PCIC executive team member Ernesto Lujan and Literacy Connects Executive Director Betty Staufer called on the public to support local economic development through investments in institutions like the Pima Community Colleges and job training program JobPath. They praised the efforts of PCC Chancellor Lee Lambert under whom they see "renewed emphasis on adult education and literacy...and a continued commitment to immigrant youth (i.e. in-state tuition for those who have work permits under DACA).
Stauffer and Lujan urged the public to pay attention to the contested race for PCC Board members, and to attend the upcoming PCIC accountability assembly with PCC Board candidates September 28 at Most Holy Trinity Catholic Church in Tucson.
Support PCC, Arizona Daily Star
PCIC clergy and leaders piled into City Hall to deliver a letter signed by 50 clergy requesting that the City not raise fares for low-income bus riders. The City Manager had proposed that Tucson double the fares of low-income people in addition to increasing all fares across the board. Bus riders and PCIC leaders filled the room while 60 listened from outside...
Concrete Example of Religious Leaders Standing Up for the Poor, Voces de Casa Maria
Tucson Drops Plan to Raise Bus Fares, Arizona Daily Star
Photos of PCIC in action, PCIC Facebook Album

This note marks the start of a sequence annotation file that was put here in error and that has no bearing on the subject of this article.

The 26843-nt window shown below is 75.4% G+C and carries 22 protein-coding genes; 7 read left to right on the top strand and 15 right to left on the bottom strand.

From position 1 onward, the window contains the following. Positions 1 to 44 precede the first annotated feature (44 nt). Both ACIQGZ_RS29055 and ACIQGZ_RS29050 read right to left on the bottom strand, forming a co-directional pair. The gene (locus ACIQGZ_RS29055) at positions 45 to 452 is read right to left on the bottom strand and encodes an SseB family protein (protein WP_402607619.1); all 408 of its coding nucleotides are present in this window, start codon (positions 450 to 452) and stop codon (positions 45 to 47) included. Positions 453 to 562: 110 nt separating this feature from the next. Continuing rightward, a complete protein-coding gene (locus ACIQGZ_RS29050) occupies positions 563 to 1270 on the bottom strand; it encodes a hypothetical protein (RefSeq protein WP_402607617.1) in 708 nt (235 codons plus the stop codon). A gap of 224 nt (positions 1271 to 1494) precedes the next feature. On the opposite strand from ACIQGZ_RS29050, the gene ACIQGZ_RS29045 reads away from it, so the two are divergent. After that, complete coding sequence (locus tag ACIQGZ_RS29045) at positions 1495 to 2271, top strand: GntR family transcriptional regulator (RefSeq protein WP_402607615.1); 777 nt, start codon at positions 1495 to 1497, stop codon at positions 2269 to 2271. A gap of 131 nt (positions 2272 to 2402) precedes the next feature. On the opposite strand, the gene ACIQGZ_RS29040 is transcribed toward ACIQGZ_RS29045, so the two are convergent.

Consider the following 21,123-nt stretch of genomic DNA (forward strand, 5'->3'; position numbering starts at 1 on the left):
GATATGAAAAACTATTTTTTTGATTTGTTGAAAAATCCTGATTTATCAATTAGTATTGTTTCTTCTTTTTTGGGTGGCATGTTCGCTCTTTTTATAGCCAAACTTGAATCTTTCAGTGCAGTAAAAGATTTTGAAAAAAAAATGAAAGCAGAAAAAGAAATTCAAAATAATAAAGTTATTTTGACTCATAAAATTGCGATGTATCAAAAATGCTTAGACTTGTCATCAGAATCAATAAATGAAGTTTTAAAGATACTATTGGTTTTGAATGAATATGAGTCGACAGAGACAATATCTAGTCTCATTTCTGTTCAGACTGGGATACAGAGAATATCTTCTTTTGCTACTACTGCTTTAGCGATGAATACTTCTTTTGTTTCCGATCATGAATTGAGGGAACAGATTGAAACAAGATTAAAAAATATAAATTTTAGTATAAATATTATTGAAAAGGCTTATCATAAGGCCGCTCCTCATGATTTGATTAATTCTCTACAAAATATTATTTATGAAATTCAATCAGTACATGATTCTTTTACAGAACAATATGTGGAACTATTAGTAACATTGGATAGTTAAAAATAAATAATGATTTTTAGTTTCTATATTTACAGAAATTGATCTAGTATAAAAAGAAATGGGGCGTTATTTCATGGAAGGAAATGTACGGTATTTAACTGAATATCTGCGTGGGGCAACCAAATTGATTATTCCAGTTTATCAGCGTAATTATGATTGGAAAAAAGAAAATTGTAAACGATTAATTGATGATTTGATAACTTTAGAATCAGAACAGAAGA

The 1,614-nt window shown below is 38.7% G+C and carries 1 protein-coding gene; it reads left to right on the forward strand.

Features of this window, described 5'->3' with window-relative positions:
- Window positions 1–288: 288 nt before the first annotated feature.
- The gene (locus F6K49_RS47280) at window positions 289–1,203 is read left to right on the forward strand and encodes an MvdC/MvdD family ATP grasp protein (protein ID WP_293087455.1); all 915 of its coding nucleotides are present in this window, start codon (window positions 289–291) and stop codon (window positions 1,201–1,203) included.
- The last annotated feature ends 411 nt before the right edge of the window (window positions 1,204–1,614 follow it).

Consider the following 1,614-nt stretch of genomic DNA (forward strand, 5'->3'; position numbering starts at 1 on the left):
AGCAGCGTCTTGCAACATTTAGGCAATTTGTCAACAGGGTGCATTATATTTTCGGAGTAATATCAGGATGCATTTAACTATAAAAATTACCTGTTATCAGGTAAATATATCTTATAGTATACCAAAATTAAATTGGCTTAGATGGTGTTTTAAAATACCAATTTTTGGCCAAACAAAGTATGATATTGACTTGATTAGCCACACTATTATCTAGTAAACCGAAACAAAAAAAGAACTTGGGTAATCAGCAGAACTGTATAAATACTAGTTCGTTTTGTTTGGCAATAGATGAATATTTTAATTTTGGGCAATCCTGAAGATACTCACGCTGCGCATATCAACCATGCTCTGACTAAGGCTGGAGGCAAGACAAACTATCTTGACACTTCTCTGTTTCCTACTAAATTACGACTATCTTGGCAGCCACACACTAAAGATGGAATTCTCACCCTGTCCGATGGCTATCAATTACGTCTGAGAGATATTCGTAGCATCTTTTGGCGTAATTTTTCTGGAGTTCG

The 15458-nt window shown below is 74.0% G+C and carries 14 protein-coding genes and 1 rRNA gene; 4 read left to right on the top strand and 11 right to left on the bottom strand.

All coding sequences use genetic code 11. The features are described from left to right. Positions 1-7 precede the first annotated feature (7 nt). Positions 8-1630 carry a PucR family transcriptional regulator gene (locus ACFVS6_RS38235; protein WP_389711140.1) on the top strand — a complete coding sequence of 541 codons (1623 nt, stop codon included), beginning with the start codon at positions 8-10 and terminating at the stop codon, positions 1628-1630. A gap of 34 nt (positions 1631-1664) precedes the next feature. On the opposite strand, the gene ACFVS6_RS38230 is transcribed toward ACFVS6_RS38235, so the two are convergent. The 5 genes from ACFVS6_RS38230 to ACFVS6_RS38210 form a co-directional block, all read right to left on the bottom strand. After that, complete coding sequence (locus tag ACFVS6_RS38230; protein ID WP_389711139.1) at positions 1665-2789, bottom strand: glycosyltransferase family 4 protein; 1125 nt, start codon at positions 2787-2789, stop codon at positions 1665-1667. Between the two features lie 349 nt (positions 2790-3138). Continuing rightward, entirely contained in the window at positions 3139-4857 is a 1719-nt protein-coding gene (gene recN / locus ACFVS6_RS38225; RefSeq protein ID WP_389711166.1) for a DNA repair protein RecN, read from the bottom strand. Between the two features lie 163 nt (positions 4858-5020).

"About 20 years ago, hoping to encourage citizens to become active in the community, members of the religious institutions of the Pima County Interfaith Council (PCIC), spent a Sunday afternoon knocking on 10,000 doors, asking residents for their specific concerns..."
PCIC leaders heard the stories of families, researched ways to address the need for good-paying jobs and created JobPath to provide financially-assisted education, hands-on guidance during the academic career and assistance with job placement upon graduation.
Fast forward to the present and Jobpath now "takes students making $7,000 without benefits and catapults them into $40,000-a-year positions with full benefits." JobPath is one of 10 West / Southwest IAF labor market intermediaries transforming local labor markets and improving peoples' lives.
Even with a Board that included a Supervisor elected by the Tea Party, PCIC leaders leveraged a unanimous vote (5-0) in support of a resolution making Pima an "immigrant welcoming county."
Bud Foster of KOLD-TV reports that half the speakers were against the resolution. However, he notes, "the opponents were not organized like the supporters were. Most of this crowd ere from the Pima County Interfaith Council." In photo, PCIC leaders pre-meet before filing into the boardroom. Fr. Tom Tureman of Most Holy Trinity Catholic Church and Rev. Randy Mayer of Good Shepherd of United Church of Christ spoke on behalf of the organization.
Over the last year, leaders of the Pima County Interfaith Council (PCIC) crafted the resolution, taking into account the concerns of their institutional base and those of Supervisors. This is part of a state-wide strategy to demonstrate a constituency in Arizona that supports federal immigration reform.
County Officially Adopts "Immigrant-Welcoming" Designation, Arizona Daily Star
PCIC Photo Gallery
"Existing programs that save Tucson Electric Power customers money on their energy bills will be cut significantly. That's the bottom line reached at the end of the March 16 Arizona Corporation Commission public hearing....
The story: TEP must meet the Arizona Energy Efficiency Standards unanimously adopted by the ACC and overwhelmingly supported by small businesses, organizational leaders and citizens throughout Arizona."
ACC Should Stop Stalling and Approve TEP Energy-Efficiency Plan, Arizona Daily Star